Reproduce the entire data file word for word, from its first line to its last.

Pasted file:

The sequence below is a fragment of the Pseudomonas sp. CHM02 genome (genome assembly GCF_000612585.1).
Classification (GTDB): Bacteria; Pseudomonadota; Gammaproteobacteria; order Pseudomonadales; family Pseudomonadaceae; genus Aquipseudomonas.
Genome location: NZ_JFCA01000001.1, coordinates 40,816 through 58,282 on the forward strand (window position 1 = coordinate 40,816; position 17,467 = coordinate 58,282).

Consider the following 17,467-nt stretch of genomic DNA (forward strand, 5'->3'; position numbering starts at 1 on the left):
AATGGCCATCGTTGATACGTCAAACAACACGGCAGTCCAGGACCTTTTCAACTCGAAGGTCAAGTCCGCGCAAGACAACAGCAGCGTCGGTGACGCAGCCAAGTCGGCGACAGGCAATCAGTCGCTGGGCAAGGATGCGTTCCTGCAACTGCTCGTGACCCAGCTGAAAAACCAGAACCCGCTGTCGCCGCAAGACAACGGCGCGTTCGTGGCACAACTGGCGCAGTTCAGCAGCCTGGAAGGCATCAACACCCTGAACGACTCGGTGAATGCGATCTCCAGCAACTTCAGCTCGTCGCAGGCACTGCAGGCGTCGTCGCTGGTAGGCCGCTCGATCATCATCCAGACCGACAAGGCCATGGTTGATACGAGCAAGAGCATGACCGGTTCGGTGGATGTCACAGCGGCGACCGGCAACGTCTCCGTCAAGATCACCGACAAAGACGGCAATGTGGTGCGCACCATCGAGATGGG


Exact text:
The sequence below is a fragment of the Pseudomonas sp. CHM02 genome (genome assembly GCF_000612585.1).
Classification (GTDB): Bacteria; Pseudomonadota; Gammaproteobacteria; order Pseudomonadales; family Pseudomonadaceae; genus Aquipseudomonas.
Genome location: NZ_JFCA01000001.1, coordinates 40,816 through 58,282 on the forward strand (window position 1 = coordinate 40,816; position 17,467 = coordinate 58,282).

Consider the following 17,467-nt stretch of genomic DNA (forward strand, 5'->3'; position numbering starts at 1 on the left):
AATGGCCATCGTTGATACGTCAAACAACACGGCAGTCCAGGACCTTTTCAACTCGAAGGTCAAGTCCGCGCAAGACAACAGCAGCGTCGGTGACGCAGCCAAGTCGGCGACAGGCAATCAGTCGCTGGGCAAGGATGCGTTCCTGCAACTGCTCGTGACCCAGCTGAAAAACCAGAACCCGCTGTCGCCGCAAGACAACGGCGCGTTCGTGGCACAACTGGCGCAGTTCAGCAGCCTGGAAGGCATCAACACCCTGAACGACTCGGTGAATGCGATCTCCAGCAACTTCAGCTCGTCGCAGGCACTGCAGGCGTCGTCGCTGGTAGGCCGCTCGATCATCATCCAGACCGACAAGGCCATGGTTGATACGAGCAAGAGCATGACCGGTTCGGTGGATGTCACAGCGGCGACCGGCAACGTCTCCGTCAAGATCACCGACAAAGACGGCAATGTGGTGCGCACCATCGAGATGGG